One of my all-time favourite novels is George Orwell's Nineteen Eighty-Four, a novel that I first read when I was in high school and have read several times since. While technological developments over the past two decades have made George Orwell's fictional timeline look just slightly ahead of reality, an interesting new development, courtesy of Microsoft and another company that you probably are not aware of, has taken the world another leap into the realm of "Big Brother" and how "he's" watching us. While we are all aware of facial recognition software, this new development takes this concept one big step further.
Microsoft Cognitive Services
has released its Emotion API (Application Programming Interface) that can read/recognize a range of people's emotions including anger, contempt, disgust, fear, happiness, neutral, sadness and surprise as shown on this screen capture:
Here's what users end up with:
If you click on Microsoft's Emotion API webpage here
, you can even upload a picture of your choice and allow the Emotion API to assess the emotion of the person in the photo. Not only does it work for photos, Emotion API also detects emotions on video. While at this point in time, Microsoft assures users that its software does not individually identify subjects who have been scanned, it doesn't take a genius to figure out where this is headed.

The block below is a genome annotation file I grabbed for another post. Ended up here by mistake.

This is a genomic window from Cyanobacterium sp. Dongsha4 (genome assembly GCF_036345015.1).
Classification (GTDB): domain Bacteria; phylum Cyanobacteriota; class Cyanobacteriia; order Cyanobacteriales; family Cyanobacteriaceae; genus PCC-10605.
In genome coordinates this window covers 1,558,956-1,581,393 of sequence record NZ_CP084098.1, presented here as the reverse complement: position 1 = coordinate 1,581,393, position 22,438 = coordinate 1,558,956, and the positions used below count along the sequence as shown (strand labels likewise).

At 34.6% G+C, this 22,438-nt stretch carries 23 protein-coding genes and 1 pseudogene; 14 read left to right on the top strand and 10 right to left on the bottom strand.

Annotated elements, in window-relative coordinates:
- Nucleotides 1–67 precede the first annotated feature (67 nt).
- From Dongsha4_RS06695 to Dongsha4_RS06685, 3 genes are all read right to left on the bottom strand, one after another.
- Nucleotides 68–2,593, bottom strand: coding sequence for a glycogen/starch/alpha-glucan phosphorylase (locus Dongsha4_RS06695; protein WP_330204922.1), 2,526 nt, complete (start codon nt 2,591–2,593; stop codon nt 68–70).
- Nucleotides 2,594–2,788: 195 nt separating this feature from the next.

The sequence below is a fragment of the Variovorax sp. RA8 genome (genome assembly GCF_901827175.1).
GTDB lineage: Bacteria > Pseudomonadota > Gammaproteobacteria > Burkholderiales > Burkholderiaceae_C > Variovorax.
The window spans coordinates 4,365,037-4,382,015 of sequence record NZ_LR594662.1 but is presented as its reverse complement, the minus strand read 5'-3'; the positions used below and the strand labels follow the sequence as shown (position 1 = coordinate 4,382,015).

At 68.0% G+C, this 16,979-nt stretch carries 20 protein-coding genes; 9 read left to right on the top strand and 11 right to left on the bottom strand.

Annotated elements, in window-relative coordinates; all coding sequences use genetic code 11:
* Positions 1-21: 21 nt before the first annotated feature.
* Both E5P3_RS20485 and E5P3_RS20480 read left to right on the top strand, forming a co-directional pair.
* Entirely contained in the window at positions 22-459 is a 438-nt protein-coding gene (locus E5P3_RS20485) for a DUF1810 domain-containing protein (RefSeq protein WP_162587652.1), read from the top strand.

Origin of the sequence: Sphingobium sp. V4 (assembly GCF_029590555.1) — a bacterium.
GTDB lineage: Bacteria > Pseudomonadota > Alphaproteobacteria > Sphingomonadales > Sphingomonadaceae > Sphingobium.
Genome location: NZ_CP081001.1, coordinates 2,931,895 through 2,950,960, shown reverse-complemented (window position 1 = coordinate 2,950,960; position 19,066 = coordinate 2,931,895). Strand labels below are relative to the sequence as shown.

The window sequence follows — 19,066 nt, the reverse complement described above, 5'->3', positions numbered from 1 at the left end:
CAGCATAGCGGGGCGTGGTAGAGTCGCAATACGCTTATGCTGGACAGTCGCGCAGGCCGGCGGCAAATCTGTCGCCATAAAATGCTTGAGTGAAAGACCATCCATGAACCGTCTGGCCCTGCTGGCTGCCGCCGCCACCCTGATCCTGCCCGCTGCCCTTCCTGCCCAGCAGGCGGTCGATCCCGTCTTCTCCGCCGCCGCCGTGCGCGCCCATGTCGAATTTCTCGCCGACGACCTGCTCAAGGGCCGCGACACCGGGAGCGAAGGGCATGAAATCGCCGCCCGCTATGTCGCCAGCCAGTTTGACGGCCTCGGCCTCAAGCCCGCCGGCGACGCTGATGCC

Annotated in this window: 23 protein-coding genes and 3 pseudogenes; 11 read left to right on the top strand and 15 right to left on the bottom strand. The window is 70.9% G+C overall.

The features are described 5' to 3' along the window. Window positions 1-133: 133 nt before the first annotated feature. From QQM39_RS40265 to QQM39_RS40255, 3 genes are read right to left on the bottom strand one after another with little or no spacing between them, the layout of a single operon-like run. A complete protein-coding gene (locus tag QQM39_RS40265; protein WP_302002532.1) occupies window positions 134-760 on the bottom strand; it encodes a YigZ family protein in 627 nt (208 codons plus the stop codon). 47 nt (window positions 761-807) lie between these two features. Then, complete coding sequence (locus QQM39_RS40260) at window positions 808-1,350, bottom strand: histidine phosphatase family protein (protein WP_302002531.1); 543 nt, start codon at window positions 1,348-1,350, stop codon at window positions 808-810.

Here is the pricing for this service:
Microsoft is not the only company offering this service. Here
is another company called Sightcorp
that offers facial analysis software, CrowdSight SDK (Software Development Kit), that can determine age, gender, facial expressions, mood, head pose and ethnicity from video:
Sightcorp claims that CrowdsSight:
"…allows you to gather real-time, anonymous information about your audience while they behave spontaneously in different life environments.
Understand your audience emotional reactions and engagement towards your products, content and campaigns, and recognize important demographics such as age, gender and ethnicity, in real-time."
Given the anti-terrorist paranoia of governments around the world and the growing pervasiveness of the video surveillance state in much of the developed world, the use of facial emotion software could prove to be the next great tool in the intelligence networks' arsenal.
Let's close this posting with one last look at George Orwell's Nineteen Eighty-Four, particularly for those of you that haven't read his book. In his dystopian novel, the state had all of its citizens under 24 hour watch through the ubiquitous use of telescreens. The ruling party ensured that it remained in power by purging itself of all dissent, including crimethink, the Newspeak word for thoughtcrime, thoughts of actions that lay outside of the official government platform. Given the growing development of facial emotion software, it doesn't take a huge leap in logic to draw the conclusion that the surveillance state could use such software to detain or surveil citizens that are deemed to have the potential to be engaged in terrorist activities simply because their facial expression appears to betray their alleged anti-government sentiments.
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